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Becoming an independent professional is a daunting task and a scary life-changing choice probably why the majority...
Becoming an independent professional is a daunting task and a scary life-changing choice probably why the majority of people who even daydream about abandoning their energy-sucking 9-5 lifestyles never do it. Needless to say, becoming an independent takes preparation and a degree of risk acceptance. In return, however, you will gain so much more.
Imagine not being bound by the confines of your cubicle or office, and your 9-5 professional life. Being an independent pro allows you just that. You get to choose when you start working, how much you work, who you work for and the best techniques to pull it all off.
What is more, you get to put a price tag to your work which allows further flexibility and less feelings of being trapped, helpless and without control of your own life. With many types of jobs doable online and the rise of global teams, you can even choose which continent or country you want to work in.
The second big freedom of being an independent stems directly from the first one. Independence allows you to focus on all the activities and hobbies you might have neglected due to your ever-mounting workload in the classic workplace, or your lack of energy.
Let’s face it, after a 10-hour stretch working for someone else, often you only feel like flicking on the TV or staring into space. When you’re self-employed this is eliminated as you can balance your work and private life much better.
Let’s be honest: most of us are initially in love with our jobs. It’s only when the routine, the sensation of sameness and (often) being under-appreciated set in that we begin to quietly loathe waking up to go to our offices, face our bosses and colleagues, toil for 10-12 hours or manage under-disciplined employees. Being self-employed erases all these grievances we’ve come to blindly accept.
You may have a character of steel, 110% work dedication and zero interest in talking behind other people’s backs, but truth is offices are small communities and in each community, relationships are the name of the game. That’s why in many workplaces you may find yourself managing your standing in the social hierarchy more than you actually spend working, draining you of precious life force.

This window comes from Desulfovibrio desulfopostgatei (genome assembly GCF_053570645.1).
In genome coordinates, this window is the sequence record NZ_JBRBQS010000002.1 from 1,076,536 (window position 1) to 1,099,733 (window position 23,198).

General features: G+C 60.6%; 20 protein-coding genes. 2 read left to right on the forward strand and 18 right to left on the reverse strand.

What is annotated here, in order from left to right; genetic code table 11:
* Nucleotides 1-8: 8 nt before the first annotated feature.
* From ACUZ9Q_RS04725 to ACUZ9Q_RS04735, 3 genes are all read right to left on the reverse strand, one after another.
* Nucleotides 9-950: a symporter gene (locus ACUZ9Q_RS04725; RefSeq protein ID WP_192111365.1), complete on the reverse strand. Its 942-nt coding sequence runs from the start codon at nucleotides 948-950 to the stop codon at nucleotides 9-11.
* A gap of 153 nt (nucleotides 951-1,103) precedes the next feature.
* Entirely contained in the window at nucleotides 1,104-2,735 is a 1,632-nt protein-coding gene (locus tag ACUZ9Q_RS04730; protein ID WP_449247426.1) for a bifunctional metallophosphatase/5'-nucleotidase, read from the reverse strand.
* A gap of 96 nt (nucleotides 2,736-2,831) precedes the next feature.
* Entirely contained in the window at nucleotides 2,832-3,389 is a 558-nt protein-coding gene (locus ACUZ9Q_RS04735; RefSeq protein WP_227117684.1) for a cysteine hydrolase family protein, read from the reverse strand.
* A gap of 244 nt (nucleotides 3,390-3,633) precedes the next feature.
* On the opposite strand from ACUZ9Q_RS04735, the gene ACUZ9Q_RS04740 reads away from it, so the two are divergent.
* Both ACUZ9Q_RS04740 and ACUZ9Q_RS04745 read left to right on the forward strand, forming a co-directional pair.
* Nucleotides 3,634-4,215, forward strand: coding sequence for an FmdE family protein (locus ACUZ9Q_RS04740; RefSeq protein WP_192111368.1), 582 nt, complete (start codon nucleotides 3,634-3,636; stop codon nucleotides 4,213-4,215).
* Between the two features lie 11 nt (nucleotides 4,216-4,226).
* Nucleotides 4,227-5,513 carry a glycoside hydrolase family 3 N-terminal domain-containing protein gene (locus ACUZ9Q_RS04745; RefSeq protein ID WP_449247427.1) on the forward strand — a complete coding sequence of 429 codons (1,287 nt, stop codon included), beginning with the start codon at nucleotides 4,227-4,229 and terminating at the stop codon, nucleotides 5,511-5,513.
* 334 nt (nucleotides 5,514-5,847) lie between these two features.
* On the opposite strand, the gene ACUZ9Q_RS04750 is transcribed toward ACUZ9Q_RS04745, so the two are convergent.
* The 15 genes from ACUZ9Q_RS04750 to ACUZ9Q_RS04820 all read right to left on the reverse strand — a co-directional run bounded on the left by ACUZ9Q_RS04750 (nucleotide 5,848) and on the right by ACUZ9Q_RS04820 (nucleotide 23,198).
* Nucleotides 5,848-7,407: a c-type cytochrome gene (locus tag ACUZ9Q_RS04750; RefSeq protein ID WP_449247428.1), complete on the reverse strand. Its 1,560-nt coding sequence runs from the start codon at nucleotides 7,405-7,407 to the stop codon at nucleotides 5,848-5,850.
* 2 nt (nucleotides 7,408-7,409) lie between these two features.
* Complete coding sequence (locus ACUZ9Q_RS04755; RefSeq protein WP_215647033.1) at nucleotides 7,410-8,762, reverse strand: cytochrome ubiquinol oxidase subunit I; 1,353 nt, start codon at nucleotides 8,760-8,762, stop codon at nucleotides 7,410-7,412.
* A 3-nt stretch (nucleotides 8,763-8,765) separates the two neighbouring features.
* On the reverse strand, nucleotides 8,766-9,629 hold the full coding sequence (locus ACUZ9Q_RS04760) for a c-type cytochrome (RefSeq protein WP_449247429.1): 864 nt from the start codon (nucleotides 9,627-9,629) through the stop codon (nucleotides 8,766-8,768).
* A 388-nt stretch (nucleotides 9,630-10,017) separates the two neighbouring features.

Tons of gossip present in many offices detracts from everyone’s productivity and you are bound to be its victim sooner or later, making you live in fear. Finally, being independent normally means that you choose if you work in your three-piece suit, gym slacks or PJs.
Becoming self-employed seems unattainable for so many people because they perceive it as insecure and not a good basis for planning the future. Sure, you might find yourself working less for a month or two in the beginning or during slow periods, but in the post-2008 world, the reality is that no jobs are secure.
Temp jobs are becoming more and more common, indefinite contracts seem all but a thing of the past and companies can crumble overnight, rendering you jobless and without any skills to survive. Being independent, on the other hand, trains you to be in a constant state of vigilance. The best part is, you become better at it the longer you persevere.
When I started the process of becoming self-employed I carefully assessed pros and cons and made sure I didn’t rush into it. This took a lot of patience and sacrifice. But having my sight on these big five helped me get through it and stick it out. Today, being independent is second nature to me, but the main point is that all these reasons turned out to be very true and, what is more important, 100% worth it.